Environment

  • The First Day of Summer Paid Member

    Today marks summer solstice, the longest day and shortest night of the year in the Northern hemisphere. The name solstice derives from the Latin words ‘sol’ meaning sun and ‘sistere’ meaning to stand still. It is offically the first day of summer (though those of us here in New York might argue that it certainly feels as though summer already started a while back) and after this the days will get shorter. More »
  • Green Buddhism, Basketball, Gary Gach, and Stephen Batchelor Paid Member

    Green Buddhism James Ure's Buddhist Blog looks at Green Buddhism. With the ongoing horrors of the BP Spill in the Gulf of Mexico, environmental concerns weigh heavily on us all. James calls the environment "the ultimate middle-path." Similarly Clark Strand's recent columns for tricycle.com describe the way of the Green Bodhisattva, a description of the environmentally awake Buddhist. Clark will continue to write for us on this urgently important matter. Look for his next piece on Green Koans on tricycle.com next week. Garden of 1000 Buddhas More »
  • Dalai Lama criticizes anti-whaling protesters Paid Member

    UPDATE: Sea Shepherd Conservation Society acknowledges the guidance of HH the Dalai Lama The Dalai Lama, who is visiting Japan, criticized anti-whaling protesters, saying that while he sympathized with their efforts to protect the mammals, protesters' methods should be nonviolent. No doubt this was music to the ears of Japan's government. AFP reports that "Japanese prosecutors have demanded two years in prison for a New Zealand anti-whaling activist on trial for assault and charges relating to his boarding of a harpoon ship in Antarctic waters." More »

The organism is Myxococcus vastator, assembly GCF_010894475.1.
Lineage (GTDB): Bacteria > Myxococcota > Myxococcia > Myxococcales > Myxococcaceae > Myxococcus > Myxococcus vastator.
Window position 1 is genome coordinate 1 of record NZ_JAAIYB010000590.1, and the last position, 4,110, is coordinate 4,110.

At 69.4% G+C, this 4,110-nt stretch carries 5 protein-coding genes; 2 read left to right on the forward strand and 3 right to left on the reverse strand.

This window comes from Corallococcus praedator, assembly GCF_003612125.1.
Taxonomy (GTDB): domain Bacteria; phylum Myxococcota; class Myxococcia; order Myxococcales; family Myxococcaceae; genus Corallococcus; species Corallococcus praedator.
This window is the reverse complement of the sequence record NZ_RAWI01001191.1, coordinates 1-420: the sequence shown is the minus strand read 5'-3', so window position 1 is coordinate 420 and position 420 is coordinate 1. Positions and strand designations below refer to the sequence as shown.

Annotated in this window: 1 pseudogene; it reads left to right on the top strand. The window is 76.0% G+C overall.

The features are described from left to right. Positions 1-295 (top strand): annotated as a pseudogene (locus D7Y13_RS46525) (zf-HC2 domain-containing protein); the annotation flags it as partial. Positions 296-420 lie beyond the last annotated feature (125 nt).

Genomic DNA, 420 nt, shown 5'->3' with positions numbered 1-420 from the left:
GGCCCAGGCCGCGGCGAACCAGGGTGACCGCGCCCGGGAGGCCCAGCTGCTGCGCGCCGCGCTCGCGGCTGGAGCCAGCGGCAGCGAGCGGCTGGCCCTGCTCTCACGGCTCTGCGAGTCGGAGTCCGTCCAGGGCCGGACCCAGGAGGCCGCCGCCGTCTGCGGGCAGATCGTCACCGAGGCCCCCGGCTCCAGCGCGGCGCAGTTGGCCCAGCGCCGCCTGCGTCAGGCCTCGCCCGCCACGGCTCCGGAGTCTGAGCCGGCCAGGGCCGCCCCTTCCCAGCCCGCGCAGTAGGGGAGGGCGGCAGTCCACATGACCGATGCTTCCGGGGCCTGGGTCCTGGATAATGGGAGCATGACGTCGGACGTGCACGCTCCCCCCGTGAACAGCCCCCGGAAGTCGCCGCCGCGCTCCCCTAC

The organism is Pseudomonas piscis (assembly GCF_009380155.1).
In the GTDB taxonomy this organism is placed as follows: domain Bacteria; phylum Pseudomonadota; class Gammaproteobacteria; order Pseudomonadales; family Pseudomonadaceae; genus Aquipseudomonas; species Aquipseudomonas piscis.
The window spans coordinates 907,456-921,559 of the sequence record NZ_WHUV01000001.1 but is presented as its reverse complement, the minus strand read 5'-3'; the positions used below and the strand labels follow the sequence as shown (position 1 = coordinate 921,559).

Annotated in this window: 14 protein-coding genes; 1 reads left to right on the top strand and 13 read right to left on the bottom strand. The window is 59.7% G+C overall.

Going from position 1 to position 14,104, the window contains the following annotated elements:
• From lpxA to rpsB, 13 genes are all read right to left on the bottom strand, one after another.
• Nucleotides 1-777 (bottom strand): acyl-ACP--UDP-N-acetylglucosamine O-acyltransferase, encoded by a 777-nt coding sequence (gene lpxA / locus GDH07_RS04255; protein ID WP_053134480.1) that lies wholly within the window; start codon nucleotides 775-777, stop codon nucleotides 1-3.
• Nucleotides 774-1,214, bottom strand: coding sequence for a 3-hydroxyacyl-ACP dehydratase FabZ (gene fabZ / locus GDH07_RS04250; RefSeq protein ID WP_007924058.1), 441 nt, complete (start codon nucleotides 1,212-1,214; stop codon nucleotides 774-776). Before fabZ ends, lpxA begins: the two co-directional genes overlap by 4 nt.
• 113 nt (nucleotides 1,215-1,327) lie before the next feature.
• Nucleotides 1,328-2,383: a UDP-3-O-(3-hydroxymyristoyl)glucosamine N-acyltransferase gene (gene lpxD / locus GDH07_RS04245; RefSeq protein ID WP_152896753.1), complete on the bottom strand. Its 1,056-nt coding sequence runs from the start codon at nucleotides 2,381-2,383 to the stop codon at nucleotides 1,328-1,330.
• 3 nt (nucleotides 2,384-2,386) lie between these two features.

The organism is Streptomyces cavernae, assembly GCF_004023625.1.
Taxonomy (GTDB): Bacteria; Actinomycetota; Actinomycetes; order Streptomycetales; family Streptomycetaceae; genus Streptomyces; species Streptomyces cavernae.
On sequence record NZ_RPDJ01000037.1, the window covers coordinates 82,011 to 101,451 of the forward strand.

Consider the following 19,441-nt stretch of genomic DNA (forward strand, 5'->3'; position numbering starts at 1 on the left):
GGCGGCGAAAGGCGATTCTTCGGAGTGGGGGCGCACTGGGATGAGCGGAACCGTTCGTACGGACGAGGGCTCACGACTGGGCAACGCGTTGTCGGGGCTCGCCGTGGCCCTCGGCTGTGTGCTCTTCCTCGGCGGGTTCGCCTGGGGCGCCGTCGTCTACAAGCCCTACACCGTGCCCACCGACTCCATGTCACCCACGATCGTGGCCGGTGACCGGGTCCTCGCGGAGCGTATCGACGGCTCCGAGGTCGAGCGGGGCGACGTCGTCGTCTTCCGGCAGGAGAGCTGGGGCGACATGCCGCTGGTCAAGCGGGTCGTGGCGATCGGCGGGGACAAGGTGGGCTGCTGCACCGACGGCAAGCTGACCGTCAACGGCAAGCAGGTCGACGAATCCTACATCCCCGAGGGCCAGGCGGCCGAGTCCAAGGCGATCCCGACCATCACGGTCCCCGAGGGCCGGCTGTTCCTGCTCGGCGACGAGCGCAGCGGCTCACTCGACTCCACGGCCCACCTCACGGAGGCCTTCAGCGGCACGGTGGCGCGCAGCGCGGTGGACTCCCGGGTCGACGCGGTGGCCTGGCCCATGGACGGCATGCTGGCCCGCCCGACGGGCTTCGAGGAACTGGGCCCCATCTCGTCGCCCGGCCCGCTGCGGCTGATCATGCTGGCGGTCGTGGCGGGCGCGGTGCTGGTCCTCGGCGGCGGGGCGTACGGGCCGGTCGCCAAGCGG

• A Day at the Grist Mill with Bonnie Myotai Treace Paid Member

    Yesterday I was lucky enough to get out of my cave cubicle in the Tricycle office and travel to Garrison, New York to the Grist Mill, where Bonnie Myotai Treace leads retreats for the Hermitage Heart sangha. Garrison is a 90-minute train ride straight up the Hudson River from New York City. The Grist Mill, pictured below from across the mill pond, is within easy walking distance of the train station. The Hudson Valley is so beautiful it seems odd that is so close to the city. In the morning when I woke up in Brooklyn it was warm and sticky, the air heavy and still. In Garrison it was cool, breezy and clear. I was there with videographer and friend of Tricycle Denise Petrizzo. Our mission was to film the first part of a teaching by Myotai that will appear on Tricycle.com in July as our Tricycle Retreat, "Whole Life Offering." Arriving early Tuesday morning, Denise and I walked around the mill, which is tucked into a deep green wood full of streams, ponds, and small rocky waterfalls. A few feet into the woods at the beginning of our walk, we startled two fawns and were too slow to catch them on camera. Stupidly I didn't take any photos. When you have a video camera to worry about, sometimes you slip on the small stuff like still photography. Myotai later told us a story about the late John Daido Loori Roshi, who was famous for his love of photography and fostering creativity in his students. He would send his photography students out on long walks by Zen Mountain Monastery and tell them to take just one picture! They must have come back having seen so much more, searching the landscape intently for that one perfect shot! Daido's birthday was June 14th. (Two pieces by Myotai appeared in the Spring 2010 Tricycle: "The Sword Disappears in the Water," and a remembrance of Daido, "Being Love by Loving.") More »
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    Tomato flowers Paid Member

    I'm growing tomatoes on my balcony. Today I noticed a few auspicious yellow flowers peeking out. More »